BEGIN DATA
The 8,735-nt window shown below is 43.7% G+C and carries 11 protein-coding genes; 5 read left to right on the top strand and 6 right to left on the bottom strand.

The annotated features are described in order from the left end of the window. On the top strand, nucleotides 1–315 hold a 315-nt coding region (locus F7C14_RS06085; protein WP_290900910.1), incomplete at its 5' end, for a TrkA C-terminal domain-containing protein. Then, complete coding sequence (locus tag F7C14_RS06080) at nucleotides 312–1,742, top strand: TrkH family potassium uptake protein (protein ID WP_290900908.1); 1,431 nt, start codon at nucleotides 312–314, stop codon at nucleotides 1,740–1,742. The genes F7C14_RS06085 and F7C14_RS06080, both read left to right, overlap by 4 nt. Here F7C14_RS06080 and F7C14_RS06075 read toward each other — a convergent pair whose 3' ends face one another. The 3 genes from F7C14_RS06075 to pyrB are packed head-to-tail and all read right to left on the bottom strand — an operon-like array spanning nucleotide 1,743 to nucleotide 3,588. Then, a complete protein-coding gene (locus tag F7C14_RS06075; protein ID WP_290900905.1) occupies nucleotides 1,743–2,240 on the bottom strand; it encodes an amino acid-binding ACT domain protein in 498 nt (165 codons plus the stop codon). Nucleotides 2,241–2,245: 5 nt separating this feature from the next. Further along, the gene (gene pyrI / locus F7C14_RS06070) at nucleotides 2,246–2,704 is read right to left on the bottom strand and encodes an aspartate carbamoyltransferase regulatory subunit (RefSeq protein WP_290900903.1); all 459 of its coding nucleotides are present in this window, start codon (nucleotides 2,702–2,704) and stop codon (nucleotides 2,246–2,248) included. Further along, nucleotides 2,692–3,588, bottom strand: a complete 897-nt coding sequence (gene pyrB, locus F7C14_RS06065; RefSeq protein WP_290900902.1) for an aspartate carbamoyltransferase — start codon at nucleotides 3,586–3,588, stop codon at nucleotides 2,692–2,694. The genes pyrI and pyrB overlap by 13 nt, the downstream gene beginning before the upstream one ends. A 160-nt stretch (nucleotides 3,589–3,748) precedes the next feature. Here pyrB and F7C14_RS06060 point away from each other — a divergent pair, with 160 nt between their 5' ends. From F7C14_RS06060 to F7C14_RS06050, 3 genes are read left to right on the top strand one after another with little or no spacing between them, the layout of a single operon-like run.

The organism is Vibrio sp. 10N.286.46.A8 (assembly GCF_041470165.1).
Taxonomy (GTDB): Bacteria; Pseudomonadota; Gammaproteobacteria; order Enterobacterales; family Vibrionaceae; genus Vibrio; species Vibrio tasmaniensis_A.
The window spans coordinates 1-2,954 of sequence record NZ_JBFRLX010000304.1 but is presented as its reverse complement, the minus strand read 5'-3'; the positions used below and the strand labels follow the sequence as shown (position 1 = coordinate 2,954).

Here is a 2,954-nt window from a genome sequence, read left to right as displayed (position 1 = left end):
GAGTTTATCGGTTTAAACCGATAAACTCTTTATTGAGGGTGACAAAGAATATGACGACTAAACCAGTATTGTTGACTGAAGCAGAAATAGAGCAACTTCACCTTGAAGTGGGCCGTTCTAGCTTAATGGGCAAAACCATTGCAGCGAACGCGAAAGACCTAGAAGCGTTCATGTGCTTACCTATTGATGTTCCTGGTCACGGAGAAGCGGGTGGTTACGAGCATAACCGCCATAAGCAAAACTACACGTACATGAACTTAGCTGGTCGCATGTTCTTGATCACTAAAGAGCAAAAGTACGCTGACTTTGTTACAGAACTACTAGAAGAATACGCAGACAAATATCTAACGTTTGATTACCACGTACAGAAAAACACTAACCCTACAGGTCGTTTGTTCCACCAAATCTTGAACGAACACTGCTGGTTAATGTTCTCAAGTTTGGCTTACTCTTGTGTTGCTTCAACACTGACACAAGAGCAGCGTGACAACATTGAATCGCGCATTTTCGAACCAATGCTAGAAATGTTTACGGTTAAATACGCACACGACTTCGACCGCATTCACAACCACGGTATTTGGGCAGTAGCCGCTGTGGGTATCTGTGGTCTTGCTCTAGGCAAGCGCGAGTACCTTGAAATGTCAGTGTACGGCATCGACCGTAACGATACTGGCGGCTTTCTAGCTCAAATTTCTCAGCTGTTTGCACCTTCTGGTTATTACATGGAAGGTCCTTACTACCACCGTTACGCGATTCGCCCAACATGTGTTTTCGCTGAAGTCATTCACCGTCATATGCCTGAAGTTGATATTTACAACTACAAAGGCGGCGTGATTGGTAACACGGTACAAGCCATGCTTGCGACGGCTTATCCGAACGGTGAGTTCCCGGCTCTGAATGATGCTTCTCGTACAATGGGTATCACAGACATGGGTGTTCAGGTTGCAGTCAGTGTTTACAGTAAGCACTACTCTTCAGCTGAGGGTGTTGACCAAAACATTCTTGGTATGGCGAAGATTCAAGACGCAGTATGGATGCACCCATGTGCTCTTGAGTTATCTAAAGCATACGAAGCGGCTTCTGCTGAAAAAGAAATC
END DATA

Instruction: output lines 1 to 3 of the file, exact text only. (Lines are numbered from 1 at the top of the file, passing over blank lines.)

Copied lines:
The 8,735-nt window shown below is 43.7% G+C and carries 11 protein-coding genes; 5 read left to right on the top strand and 6 right to left on the bottom strand.

The annotated features are described in order from the left end of the window. On the top strand, nucleotides 1–315 hold a 315-nt coding region (locus F7C14_RS06085; protein WP_290900910.1), incomplete at its 5' end, for a TrkA C-terminal domain-containing protein. Then, complete coding sequence (locus tag F7C14_RS06080) at nucleotides 312–1,742, top strand: TrkH family potassium uptake protein (protein ID WP_290900908.1); 1,431 nt, start codon at nucleotides 312–314, stop codon at nucleotides 1,740–1,742. The genes F7C14_RS06085 and F7C14_RS06080, both read left to right, overlap by 4 nt. Here F7C14_RS06080 and F7C14_RS06075 read toward each other — a convergent pair whose 3' ends face one another. The 3 genes from F7C14_RS06075 to pyrB are packed head-to-tail and all read right to left on the bottom strand — an operon-like array spanning nucleotide 1,743 to nucleotide 3,588. Then, a complete protein-coding gene (locus tag F7C14_RS06075; protein ID WP_290900905.1) occupies nucleotides 1,743–2,240 on the bottom strand; it encodes an amino acid-binding ACT domain protein in 498 nt (165 codons plus the stop codon). Nucleotides 2,241–2,245: 5 nt separating this feature from the next. Further along, the gene (gene pyrI / locus F7C14_RS06070) at nucleotides 2,246–2,704 is read right to left on the bottom strand and encodes an aspartate carbamoyltransferase regulatory subunit (RefSeq protein WP_290900903.1); all 459 of its coding nucleotides are present in this window, start codon (nucleotides 2,702–2,704) and stop codon (nucleotides 2,246–2,248) included. Further along, nucleotides 2,692–3,588, bottom strand: a complete 897-nt coding sequence (gene pyrB, locus F7C14_RS06065; RefSeq protein WP_290900902.1) for an aspartate carbamoyltransferase — start codon at nucleotides 3,586–3,588, stop codon at nucleotides 2,692–2,694. The genes pyrI and pyrB overlap by 13 nt, the downstream gene beginning before the upstream one ends. A 160-nt stretch (nucleotides 3,589–3,748) precedes the next feature. Here pyrB and F7C14_RS06060 point away from each other — a divergent pair, with 160 nt between their 5' ends. From F7C14_RS06060 to F7C14_RS06050, 3 genes are read left to right on the top strand one after another with little or no spacing between them, the layout of a single operon-like run.

The organism is Vibrio sp. 10N.286.46.A8 (assembly GCF_041470165.1).